The High Woodlands rainwater project will study and choose up to three locations for projects that reduce the volume of rainwater runoff and improve water quality in Juanita Creek.
The High Woodlands Project is a Three-Phase Project
- We are currently in the first phase of the project. The focus of this first phase is to identify possible locations and types of rainwater management projects. The first phase will narrow down and identify the top three sites for possible facilities. No actual construction of facilities will take place during this first phase.
- The second phase of this project will include finding and securing funding.
- The third phase will be full design and construction of project facilities. Construction timing will ultimately depend on availability of funding and balancing of city infrastructure priorities. Construction will not take place for several years.
The High Woodlands area is a 430-acre basin at the headwaters of the Juanita Creek Watershed in the northeast corner of Kirkland. The rainwater that falls in High Woodlands has an important impact on the health of Juanita Creek.
We want to be sure that while meeting our rainwater runoff goals, we also meet the needs of the community. Throughout this first study phase of the project, we will engage with the community and seek input on project locations.
We will ask for public input on preliminary designs during in-person and virtual open houses currently planned for early 2024.
Learn about the High Woodlands Rainwater Management Project
Why High Woodlands basin?
The High Woodlands area is the headwaters of the Juanita Creek Watershed. The rainwater that falls in High Woodlands has an important impact on the health of Juanita Creek.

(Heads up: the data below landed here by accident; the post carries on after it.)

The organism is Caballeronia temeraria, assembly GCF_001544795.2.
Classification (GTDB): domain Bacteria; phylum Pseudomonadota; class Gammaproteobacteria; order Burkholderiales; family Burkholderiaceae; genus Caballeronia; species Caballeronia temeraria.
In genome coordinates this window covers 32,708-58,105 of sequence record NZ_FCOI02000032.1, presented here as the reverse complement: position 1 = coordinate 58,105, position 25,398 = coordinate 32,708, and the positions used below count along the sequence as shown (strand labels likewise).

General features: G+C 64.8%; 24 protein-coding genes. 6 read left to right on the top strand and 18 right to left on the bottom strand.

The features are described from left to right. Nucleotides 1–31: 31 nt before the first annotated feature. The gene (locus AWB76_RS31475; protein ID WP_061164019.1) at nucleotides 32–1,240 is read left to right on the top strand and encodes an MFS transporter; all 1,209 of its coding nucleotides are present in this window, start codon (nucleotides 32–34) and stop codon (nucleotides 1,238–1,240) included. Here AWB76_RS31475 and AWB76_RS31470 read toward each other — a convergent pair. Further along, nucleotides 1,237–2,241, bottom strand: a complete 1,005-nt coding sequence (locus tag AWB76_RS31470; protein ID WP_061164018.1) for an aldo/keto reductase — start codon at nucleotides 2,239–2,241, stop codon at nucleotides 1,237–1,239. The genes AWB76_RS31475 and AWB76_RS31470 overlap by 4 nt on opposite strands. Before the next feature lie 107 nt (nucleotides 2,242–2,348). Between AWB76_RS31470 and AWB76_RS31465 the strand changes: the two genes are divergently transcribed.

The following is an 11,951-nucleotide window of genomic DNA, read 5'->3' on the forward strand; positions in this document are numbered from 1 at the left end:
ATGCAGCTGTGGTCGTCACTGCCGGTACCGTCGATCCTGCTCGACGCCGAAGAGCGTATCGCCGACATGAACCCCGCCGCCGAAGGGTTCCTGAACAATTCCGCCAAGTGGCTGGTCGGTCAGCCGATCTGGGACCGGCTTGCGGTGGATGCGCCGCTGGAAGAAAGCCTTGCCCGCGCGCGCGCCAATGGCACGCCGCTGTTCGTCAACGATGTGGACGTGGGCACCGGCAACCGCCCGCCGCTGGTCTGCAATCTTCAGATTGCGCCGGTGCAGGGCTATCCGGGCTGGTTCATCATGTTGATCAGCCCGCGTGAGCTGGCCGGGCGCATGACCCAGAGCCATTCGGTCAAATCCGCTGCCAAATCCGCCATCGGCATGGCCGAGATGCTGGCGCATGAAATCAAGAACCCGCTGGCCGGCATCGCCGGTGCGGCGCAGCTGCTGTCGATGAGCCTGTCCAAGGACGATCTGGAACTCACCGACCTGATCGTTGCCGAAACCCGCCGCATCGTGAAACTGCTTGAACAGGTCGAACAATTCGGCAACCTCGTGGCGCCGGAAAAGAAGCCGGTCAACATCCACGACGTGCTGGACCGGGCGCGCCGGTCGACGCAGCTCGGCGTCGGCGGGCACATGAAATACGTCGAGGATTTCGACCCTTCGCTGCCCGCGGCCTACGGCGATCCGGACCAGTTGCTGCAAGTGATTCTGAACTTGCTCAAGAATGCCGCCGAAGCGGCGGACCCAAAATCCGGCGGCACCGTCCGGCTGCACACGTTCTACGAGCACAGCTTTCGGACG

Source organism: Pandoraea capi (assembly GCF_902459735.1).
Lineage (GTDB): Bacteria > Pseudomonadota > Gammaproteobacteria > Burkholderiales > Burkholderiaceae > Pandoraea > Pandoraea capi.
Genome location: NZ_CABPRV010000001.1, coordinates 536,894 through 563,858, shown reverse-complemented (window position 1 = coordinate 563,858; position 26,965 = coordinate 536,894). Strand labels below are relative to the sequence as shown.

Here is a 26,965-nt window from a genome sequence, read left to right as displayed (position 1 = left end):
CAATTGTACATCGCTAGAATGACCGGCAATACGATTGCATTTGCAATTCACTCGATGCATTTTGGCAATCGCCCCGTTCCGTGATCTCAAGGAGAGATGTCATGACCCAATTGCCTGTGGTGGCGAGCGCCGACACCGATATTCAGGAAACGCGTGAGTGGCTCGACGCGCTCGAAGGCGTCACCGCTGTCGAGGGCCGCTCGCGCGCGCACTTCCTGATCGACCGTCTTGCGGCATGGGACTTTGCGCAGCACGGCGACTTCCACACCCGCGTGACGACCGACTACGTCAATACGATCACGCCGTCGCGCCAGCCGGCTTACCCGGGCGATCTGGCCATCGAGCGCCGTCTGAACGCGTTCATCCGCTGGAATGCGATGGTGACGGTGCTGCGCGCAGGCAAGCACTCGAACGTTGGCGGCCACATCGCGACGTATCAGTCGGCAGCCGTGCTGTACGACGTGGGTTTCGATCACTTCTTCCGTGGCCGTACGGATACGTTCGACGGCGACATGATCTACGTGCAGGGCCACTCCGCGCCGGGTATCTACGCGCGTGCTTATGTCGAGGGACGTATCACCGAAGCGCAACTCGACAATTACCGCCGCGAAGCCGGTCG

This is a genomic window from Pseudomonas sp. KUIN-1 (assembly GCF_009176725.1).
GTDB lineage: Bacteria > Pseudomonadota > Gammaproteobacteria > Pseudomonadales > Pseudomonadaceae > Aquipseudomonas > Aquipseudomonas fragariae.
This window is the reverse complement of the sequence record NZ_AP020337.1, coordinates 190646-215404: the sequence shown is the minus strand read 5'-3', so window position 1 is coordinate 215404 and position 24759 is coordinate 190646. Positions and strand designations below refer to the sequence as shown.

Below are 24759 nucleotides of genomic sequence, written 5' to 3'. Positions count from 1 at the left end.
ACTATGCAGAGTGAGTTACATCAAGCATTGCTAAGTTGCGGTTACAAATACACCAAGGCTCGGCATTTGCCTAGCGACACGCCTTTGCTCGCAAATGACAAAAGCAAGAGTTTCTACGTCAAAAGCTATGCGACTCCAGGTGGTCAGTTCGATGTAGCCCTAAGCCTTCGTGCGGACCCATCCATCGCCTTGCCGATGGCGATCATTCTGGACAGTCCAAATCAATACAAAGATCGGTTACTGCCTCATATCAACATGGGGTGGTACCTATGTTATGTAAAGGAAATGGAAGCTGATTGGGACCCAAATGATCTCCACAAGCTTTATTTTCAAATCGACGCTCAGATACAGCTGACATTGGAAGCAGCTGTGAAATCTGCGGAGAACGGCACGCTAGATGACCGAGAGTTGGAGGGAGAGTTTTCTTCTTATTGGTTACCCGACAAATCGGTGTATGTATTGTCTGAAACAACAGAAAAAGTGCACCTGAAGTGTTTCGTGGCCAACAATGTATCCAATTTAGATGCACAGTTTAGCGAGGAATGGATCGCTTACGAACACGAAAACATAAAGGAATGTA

Much of the area surrounding Juanita Creek in the High Woodlands basin was developed in the 1960's and 1970's, before there were requirements to control the flow or manage the quality of rainwater runoff. We now know that these areas contribute pollutants to our creeks and contribute to flooding in our neighborhoods.
One strategy the City of Kirkland is using to solve this problem is to build rainwater management facilities, which reduce polluted runoff and flooding and improve water quality in areas that do not currently have rainwater management facilities.
What is rainwater runoff?
Rainwater runoff is rainwater or melting snow that doesn’t evaporate or soak into the ground. Rainwater runoff carries pollutants like pesticides, fertilizers, soaps, and vehicle fluids to the nearest creek or lake, and can cause flooding and erosion downstream.
Rainwater in Kirkland is a story map discussing rainwater runoff, its impacts on water quality and our community, and how City of Kirkland and others are working to prevent and solve runoff-related problems.
What does a rainwater management facility look like?
In this first phase of the project, City of Kirkland is investigating what types of rainwater management facilities to build and where within the Cedar Creek basin they should be installed.
The project is considering a wide range of options including rain gardens and underground vaults as types of facilities that may be installed.
Rain gardens slow the flow of rainwater runoff and let it filter into the ground naturally.
Underground vaults and wells slow the flow of rainwater runoff and allow pollutants to settle to the bottom to be cleaned out later.
This project is funded in part by a grant from the Washington State Department of Ecology